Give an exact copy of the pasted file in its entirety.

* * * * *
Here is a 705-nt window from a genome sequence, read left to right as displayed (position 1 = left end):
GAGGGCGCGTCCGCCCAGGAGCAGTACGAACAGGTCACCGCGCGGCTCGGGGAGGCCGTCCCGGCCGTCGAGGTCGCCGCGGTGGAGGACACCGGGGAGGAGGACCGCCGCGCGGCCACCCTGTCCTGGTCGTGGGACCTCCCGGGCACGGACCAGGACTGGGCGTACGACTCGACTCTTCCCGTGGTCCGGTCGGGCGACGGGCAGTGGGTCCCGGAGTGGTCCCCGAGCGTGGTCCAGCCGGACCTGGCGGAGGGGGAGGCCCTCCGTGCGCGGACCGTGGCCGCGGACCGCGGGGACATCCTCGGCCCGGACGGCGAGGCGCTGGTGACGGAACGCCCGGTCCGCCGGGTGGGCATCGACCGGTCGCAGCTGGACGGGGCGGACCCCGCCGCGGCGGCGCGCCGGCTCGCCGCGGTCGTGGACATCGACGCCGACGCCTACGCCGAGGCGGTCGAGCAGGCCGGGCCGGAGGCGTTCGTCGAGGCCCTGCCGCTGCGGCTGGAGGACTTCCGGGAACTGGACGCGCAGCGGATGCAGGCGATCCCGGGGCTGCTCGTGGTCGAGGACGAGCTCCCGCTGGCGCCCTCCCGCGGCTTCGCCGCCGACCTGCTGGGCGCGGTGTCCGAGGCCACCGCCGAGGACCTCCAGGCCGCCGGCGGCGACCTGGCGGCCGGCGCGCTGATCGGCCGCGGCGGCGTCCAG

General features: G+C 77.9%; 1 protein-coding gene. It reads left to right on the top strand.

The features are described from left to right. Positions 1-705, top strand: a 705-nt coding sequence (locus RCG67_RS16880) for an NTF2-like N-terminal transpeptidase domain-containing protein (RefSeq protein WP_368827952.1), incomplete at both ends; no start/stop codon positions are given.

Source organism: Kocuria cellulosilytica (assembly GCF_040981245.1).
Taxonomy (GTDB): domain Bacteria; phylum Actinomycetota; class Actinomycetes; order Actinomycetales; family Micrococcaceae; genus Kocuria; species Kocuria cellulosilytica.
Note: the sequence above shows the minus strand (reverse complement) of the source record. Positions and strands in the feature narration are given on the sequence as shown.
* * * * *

Here is a 705-nt window from a genome sequence, read left to right as displayed (position 1 = left end):
GAGGGCGCGTCCGCCCAGGAGCAGTACGAACAGGTCACCGCGCGGCTCGGGGAGGCCGTCCCGGCCGTCGAGGTCGCCGCGGTGGAGGACACCGGGGAGGAGGACCGCCGCGCGGCCACCCTGTCCTGGTCGTGGGACCTCCCGGGCACGGACCAGGACTGGGCGTACGACTCGACTCTTCCCGTGGTCCGGTCGGGCGACGGGCAGTGGGTCCCGGAGTGGTCCCCGAGCGTGGTCCAGCCGGACCTGGCGGAGGGGGAGGCCCTCCGTGCGCGGACCGTGGCCGCGGACCGCGGGGACATCCTCGGCCCGGACGGCGAGGCGCTGGTGACGGAACGCCCGGTCCGCCGGGTGGGCATCGACCGGTCGCAGCTGGACGGGGCGGACCCCGCCGCGGCGGCGCGCCGGCTCGCCGCGGTCGTGGACATCGACGCCGACGCCTACGCCGAGGCGGTCGAGCAGGCCGGGCCGGAGGCGTTCGTCGAGGCCCTGCCGCTGCGGCTGGAGGACTTCCGGGAACTGGACGCGCAGCGGATGCAGGCGATCCCGGGGCTGCTCGTGGTCGAGGACGAGCTCCCGCTGGCGCCCTCCCGCGGCTTCGCCGCCGACCTGCTGGGCGCGGTGTCCGAGGCCACCGCCGAGGACCTCCAGGCCGCCGGCGGCGACCTGGCGGCCGGCGCGCTGATCGGCCGCGGCGGCGTCCAG

General features: G+C 77.9%; 1 protein-coding gene. It reads left to right on the top strand.

The features are described from left to right. Positions 1-705, top strand: a 705-nt coding sequence (locus RCG67_RS16880) for an NTF2-like N-terminal transpeptidase domain-containing protein (RefSeq protein WP_368827952.1), incomplete at both ends; no start/stop codon positions are given.

Source organism: Kocuria cellulosilytica (assembly GCF_040981245.1).
Taxonomy (GTDB): domain Bacteria; phylum Actinomycetota; class Actinomycetes; order Actinomycetales; family Micrococcaceae; genus Kocuria; species Kocuria cellulosilytica.
Note: the sequence above shows the minus strand (reverse complement) of the source record. Positions and strands in the feature narration are given on the sequence as shown.